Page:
PRISM was a wake-up call for many even though it is still not really clear how extensive the spying, logging and wiretapping really is. One reasonable approach to the issue is to move away from products of large companies such as Google, Microsoft or Apple as they have been linked to PRISM.
But that is not really enough, considering that other companies too may cooperate with the NSA or other agencies, or may do so when they are approached.
Mailpile is a new email service in the making that is currently trying to get enough funds to launch a stable release in summer 2014. That's a long time from now and while that may be disheartening, the features that it will offer are everything but.
Update: Mailpile launched and is available.
First, it is an open source project which means that anyone - with enough knowledge - can audit the code. It is created by three open software enthusiasts from Iceland with prior experience in the field.
Being open source is only one of the features that sets Mailpile apart from other email services. One of the "other" interesting features is that it is fully self-hosted, which means that you will have full control over your email storage. The team notes that you can host it on your laptop or desktop computer, a Raspberry Pi, cloud server you have access to, or a Flash Drive that you carry around with you.
Data can be encrypted or restricted as the user sees fit according to the official website. While it is not clear if that means that data encryption will be built-in, it is very likely that this is meant by that. But since everything is stored locally, you can use encryption software of your own to fully protect the mail client.
Encryption comes in another form as well. The developers will add support for OpenPGP signatures and encryption to the core of Mailpile, so that it can be used intuitively and without all the hassles usually involved in setting this up properly.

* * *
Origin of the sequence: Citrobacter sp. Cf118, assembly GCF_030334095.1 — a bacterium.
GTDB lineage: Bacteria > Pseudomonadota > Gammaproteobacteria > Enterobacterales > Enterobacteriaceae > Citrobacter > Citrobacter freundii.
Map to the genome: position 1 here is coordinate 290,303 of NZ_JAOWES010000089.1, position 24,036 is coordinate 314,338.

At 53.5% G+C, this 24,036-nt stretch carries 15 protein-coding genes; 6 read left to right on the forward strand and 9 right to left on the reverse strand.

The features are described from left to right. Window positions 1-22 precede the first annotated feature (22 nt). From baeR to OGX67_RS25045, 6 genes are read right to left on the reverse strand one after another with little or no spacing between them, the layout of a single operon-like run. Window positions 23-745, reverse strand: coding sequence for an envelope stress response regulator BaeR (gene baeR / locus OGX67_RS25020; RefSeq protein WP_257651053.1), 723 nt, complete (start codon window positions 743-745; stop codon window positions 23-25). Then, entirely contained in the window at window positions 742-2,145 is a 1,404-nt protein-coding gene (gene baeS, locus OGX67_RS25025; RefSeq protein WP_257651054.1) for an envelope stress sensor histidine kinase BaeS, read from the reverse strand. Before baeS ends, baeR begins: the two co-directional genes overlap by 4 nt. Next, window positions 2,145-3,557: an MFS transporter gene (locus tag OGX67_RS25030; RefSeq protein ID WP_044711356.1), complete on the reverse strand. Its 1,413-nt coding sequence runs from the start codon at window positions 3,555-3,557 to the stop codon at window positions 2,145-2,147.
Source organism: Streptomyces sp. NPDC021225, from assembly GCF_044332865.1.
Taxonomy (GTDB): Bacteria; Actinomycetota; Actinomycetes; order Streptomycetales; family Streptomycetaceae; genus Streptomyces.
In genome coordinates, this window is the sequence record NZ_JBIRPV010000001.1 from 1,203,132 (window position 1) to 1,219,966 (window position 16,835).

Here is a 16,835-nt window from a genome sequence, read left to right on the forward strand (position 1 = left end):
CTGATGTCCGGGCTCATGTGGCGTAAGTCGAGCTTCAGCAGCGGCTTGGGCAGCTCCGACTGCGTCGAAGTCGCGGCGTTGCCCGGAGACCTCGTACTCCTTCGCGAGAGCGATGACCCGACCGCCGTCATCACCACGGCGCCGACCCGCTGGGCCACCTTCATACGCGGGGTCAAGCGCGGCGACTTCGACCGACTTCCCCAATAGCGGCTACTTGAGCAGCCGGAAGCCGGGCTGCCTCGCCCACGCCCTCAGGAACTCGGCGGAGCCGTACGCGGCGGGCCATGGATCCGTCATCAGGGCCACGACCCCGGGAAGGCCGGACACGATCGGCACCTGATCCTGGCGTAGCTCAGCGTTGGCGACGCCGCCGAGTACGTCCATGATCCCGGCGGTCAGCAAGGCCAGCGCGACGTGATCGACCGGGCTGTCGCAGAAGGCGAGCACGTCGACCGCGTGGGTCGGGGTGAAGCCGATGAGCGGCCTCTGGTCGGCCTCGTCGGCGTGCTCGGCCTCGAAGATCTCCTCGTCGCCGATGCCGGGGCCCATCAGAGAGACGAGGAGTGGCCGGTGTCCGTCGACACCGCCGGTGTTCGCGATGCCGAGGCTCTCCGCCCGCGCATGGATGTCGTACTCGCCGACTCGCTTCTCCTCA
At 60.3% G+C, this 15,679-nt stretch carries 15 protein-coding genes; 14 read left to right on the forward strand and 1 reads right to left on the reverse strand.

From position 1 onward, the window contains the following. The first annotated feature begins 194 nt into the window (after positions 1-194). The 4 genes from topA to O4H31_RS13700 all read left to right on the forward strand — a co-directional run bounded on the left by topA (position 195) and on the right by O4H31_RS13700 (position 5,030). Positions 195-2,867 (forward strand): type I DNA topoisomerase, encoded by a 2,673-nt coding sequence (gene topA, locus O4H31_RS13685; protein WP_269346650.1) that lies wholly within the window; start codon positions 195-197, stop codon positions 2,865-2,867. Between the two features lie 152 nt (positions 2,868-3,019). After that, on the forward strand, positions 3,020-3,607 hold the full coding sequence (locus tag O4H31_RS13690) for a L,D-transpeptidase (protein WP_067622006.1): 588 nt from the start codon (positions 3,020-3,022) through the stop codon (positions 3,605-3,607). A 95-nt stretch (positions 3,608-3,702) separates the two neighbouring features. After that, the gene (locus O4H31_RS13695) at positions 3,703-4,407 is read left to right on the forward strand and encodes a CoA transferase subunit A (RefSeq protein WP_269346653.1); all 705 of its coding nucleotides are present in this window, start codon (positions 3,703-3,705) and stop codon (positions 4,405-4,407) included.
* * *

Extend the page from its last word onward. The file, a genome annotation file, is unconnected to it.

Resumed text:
What else? A scalable search engine is promised, as is internationalization support, an ad-free environment and a platform that other developers can build upon.
The catch? The team notes that it will pursue the goal no matter if it will hit the requested $100,000 mark or not. Some features may not be implemented though and it may take longer to launch a stable version if the goal is not reached.
A year is a long time and many questions have not been answered yet. For instance, how easy will it be to set this up? Other questions include if you will get an email address when you register, if you can use third party accounts in the application, or how effective the spam filtering will be.
The project is certainly an ambitious one. Good news is that it is not starting from scratch, but that it has been in development for some time now. While it is too early to say how successful it will be, it is likely that it will find its niche fairly easily with all the talks about PRISM and other surveillance techniques.
Much of it depends on the ease of installation and use though. If the team gets that right, it could have a bright future.
Update: An alpha version of Mailpile has been released by the team which supports core features such as integrated spam filtering, a custom search engine, or deep integration of PGP support.
On the downside of things, it is currently only available in source code form. A demo is available however that you can use to browse the interface of the mail client.
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Ghacks is a technology news blog that was founded in 2005 by Martin Brinkmann. It has since then become one of the most popular tech news sites on the Internet with five authors and regular contributions from freelance writers.